SOUTHERN CHINA — A new species of dinosaur has been unearthed in southern China — a long-snouted tyrannosaur.
A relative of the Tyrannosaurus rex, the Quianzhousaurus sinensis lived in Asia more than 66 million years ago, according to a news release from the University of Edinburgh. The new species has been nicknamed the "Pinocchio rex" by scientists because of its elongated skull and long narrow teeth.
"This is a different breed of tyrannosaur," said University of Edinburgh's School of GeoSciences Steve Brusatte in the news release. "It has the familiar toothy grin of T. rex, but its snout was much longer and it had a row of horns on its nose. It might have looked a little comical, but it would have been as deadly as any other tyrannosaur, and maybe even a little faster and stealthier."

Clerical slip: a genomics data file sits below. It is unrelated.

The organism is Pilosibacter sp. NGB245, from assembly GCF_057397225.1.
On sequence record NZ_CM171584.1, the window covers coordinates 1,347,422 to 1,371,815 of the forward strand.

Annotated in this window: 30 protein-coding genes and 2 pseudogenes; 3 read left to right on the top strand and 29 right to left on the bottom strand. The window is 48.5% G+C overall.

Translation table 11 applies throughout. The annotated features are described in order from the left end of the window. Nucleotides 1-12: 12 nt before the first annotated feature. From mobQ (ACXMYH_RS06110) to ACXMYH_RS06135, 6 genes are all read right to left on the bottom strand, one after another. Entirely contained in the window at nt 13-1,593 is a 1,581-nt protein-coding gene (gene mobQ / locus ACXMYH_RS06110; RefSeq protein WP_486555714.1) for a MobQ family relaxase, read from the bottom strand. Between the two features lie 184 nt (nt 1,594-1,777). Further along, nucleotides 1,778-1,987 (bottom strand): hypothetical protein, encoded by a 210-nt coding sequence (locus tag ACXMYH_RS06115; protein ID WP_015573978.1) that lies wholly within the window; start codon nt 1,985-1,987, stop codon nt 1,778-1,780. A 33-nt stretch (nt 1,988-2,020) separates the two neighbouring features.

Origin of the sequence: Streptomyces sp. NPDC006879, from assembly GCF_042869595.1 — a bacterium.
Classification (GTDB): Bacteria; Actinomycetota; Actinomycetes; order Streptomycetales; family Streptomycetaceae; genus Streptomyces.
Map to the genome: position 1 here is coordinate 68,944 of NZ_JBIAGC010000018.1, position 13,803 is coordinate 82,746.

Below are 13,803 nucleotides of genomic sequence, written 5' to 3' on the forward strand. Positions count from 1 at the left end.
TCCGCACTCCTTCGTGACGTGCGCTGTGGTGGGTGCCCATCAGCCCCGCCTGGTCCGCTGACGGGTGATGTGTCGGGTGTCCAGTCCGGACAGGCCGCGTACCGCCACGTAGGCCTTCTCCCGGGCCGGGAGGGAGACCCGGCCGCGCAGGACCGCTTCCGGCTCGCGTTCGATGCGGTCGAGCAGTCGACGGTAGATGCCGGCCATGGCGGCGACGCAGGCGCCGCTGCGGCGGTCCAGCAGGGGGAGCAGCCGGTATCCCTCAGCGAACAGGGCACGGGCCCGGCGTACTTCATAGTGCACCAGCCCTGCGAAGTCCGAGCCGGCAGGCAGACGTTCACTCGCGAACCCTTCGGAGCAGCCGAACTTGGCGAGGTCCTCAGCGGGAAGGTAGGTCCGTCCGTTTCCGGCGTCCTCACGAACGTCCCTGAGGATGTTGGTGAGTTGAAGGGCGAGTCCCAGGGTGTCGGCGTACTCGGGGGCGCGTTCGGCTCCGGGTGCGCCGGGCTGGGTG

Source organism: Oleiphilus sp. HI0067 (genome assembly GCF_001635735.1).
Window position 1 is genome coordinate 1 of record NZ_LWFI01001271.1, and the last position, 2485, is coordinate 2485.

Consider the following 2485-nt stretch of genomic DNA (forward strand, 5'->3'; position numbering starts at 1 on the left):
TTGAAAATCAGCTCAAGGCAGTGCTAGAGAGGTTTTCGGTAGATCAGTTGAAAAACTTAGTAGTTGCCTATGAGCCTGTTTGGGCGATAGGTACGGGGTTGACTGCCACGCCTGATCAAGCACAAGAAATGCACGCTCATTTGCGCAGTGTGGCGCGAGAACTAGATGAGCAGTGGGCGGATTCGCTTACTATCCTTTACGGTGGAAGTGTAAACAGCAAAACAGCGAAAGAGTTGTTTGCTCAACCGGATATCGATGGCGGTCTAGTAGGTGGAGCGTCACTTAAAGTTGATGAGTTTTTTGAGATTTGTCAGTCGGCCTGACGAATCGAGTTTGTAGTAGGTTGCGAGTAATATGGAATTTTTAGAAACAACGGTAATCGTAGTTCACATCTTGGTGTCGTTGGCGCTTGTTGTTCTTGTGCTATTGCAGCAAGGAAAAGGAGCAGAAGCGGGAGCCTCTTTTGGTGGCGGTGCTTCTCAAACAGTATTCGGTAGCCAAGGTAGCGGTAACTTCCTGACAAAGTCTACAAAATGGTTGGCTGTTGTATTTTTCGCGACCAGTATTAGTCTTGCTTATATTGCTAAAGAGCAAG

Only two fossilized tyrannosaurs with elongated heads had been found until this most recent discovery, the news release said. Both of the prior discoveries appeared to be juveniles, and it's unclear whether they were a new class of dinosaur or if they were at an early growth stage and might have gone on to develop deeper, more robust skulls like the Tyrannosaurus rex.
The new specimen "Pinocchio rex" was discovered by scientists from the Chinese Academy of Geological Sciences and the University of Edinburgh. It was nearing adulthood and was found mostly intact and remarkably well-preserved, thereby confirming the existence of a tyrannosaur species with long snouts, the news release said.